An Hour of Now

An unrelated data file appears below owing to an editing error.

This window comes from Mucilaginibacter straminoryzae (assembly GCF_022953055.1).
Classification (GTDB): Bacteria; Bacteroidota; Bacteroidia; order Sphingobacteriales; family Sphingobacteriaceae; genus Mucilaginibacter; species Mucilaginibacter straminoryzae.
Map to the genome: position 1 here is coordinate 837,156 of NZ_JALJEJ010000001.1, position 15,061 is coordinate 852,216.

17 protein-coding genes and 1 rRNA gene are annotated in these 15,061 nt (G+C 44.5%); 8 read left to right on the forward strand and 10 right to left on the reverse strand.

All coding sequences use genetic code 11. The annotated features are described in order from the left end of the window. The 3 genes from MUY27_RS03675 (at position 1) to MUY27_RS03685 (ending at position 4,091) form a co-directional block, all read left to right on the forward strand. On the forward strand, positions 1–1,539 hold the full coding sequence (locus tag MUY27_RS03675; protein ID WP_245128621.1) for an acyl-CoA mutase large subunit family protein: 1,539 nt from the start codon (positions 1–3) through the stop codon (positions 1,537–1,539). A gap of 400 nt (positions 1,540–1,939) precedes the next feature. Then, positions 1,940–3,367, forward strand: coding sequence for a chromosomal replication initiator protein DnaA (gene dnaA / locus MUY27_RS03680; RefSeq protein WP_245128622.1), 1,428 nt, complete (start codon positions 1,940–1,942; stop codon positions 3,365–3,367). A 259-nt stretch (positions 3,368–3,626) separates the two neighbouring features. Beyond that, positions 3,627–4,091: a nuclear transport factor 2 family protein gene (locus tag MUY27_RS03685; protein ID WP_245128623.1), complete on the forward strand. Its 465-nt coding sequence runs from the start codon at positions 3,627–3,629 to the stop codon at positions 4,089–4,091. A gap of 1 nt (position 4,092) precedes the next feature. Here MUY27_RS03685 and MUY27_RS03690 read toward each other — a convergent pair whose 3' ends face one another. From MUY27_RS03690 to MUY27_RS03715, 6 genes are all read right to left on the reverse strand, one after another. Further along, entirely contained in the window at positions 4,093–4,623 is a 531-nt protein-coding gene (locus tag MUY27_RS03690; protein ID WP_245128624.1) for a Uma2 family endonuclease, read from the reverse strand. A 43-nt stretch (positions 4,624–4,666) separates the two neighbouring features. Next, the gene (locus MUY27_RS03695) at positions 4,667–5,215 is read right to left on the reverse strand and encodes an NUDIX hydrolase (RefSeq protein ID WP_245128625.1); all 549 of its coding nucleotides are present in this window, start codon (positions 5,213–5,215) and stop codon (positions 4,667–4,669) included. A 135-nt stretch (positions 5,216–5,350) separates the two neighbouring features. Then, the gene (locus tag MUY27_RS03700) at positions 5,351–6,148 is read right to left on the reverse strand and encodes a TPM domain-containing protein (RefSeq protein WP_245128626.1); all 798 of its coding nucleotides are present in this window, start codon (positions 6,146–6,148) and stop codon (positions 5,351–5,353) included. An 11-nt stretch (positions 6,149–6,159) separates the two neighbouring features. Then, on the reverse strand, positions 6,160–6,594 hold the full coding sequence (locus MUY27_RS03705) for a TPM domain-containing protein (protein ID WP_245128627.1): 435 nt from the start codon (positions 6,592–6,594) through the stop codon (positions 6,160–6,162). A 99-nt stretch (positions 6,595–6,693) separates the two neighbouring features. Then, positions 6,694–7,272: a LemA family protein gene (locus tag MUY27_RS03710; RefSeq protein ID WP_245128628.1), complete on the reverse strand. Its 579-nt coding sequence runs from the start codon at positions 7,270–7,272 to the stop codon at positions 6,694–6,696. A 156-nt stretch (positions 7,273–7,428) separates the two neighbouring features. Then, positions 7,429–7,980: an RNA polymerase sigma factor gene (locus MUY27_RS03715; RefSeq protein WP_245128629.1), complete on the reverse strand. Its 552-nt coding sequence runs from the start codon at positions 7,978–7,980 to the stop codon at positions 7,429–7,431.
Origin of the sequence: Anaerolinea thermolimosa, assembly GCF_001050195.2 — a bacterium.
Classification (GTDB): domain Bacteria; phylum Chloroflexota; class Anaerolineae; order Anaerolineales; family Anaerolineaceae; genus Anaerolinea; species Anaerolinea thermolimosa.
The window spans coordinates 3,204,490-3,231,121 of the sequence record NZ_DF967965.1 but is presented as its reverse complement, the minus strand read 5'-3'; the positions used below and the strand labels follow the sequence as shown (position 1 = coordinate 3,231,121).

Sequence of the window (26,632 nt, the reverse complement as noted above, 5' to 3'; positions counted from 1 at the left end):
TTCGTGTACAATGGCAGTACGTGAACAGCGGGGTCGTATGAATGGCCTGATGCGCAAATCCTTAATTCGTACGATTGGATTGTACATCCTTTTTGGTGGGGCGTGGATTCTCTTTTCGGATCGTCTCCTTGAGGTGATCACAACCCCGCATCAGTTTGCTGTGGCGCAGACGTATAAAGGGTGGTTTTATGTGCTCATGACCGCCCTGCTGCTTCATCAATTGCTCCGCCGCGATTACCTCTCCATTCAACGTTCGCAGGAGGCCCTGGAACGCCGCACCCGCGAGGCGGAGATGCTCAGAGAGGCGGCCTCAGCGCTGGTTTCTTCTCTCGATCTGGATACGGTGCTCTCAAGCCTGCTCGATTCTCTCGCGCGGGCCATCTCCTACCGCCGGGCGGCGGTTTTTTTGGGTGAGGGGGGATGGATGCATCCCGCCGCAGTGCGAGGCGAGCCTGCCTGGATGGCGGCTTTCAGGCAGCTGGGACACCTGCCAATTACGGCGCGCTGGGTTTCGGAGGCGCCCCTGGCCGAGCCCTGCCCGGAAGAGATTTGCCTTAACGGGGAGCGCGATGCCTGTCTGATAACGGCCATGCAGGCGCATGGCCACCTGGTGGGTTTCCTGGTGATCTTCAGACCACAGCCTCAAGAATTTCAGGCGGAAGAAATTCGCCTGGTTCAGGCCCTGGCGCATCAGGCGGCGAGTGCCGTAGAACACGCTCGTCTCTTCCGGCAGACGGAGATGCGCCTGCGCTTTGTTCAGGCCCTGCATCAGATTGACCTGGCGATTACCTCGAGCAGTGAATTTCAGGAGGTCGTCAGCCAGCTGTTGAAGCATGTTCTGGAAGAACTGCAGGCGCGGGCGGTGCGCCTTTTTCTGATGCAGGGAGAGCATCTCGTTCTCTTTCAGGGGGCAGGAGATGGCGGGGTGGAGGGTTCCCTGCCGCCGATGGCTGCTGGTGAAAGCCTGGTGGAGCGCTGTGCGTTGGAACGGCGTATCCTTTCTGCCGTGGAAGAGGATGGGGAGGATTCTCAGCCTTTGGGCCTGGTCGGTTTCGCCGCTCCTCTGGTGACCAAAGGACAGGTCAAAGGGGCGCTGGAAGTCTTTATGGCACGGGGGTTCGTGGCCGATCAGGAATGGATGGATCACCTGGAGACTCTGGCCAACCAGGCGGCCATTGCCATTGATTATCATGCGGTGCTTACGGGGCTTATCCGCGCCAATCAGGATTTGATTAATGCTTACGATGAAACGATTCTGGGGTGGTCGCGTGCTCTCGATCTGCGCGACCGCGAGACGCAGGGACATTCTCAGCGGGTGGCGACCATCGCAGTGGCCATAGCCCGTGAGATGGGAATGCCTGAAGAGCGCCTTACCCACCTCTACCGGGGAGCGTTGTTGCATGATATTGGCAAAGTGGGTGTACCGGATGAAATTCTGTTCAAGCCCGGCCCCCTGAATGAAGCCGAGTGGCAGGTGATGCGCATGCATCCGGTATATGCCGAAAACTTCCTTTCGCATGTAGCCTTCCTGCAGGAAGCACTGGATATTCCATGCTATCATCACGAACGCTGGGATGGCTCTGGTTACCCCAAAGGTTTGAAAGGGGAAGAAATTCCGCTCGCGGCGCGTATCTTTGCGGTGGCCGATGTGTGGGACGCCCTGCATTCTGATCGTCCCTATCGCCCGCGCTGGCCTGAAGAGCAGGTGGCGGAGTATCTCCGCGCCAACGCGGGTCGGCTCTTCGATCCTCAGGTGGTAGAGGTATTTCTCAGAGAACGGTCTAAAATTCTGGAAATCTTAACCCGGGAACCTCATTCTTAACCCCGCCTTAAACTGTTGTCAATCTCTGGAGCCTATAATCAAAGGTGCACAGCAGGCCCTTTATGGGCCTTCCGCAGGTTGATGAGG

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In the 2000s, members of the Tone Sharks' rhythm section got into some intriguing side projects. One was Boundary Issues; another is the trio Klobas/Storrs/Hundemer, whose An Hour of Now is an exciting example of electric free jazz. This avant-garde CD doesn't go out of its way to be accessible by mainstream standards; the improvisations are abstract and highly cerebral, and the three participants -- Mike Klobas and Dave Storrs on drums and percussion, Page Hundemer on electric bass and live electronics -- can be quite self-indulgent. But here's the thing: self-indulgence isn't necessarily a negative if you know what you're doing, and Klobas/Storrs/Hundemer obviously know what they're doing. An Hour of Now thrives on spontaneity, but the musicians have a sense of direction and a sense of purpose; consequently, this album sounds focused and confident no matter how far into left field they decide to venture. Drawing on influences that include Ornette Coleman's Prime Time, Ronald Shannon Jackson, electric '70s-era Miles Davis (à la Agharta or On the Corner), and Jamaaladeen Tacuma (among others), the trio takes listeners on a free-form journey that is bizarre, strangely funky, and rewarding -- that is, rewarding if one comprehends this type of music. So how does the trio manage to be self-indulgent and focused at the same time? It comes down to the fact that Klobas, Storrs, and Hundemer have a long history of interacting; their rapport is undeniably strong, and that allows them to take a lot of chances without falling on their faces. Electric free jazz can intimidate novices -- it's as much of an acquired taste as techno/rave music and death metal -- but for those who understand what's going on, An Hour of Now has much to offer.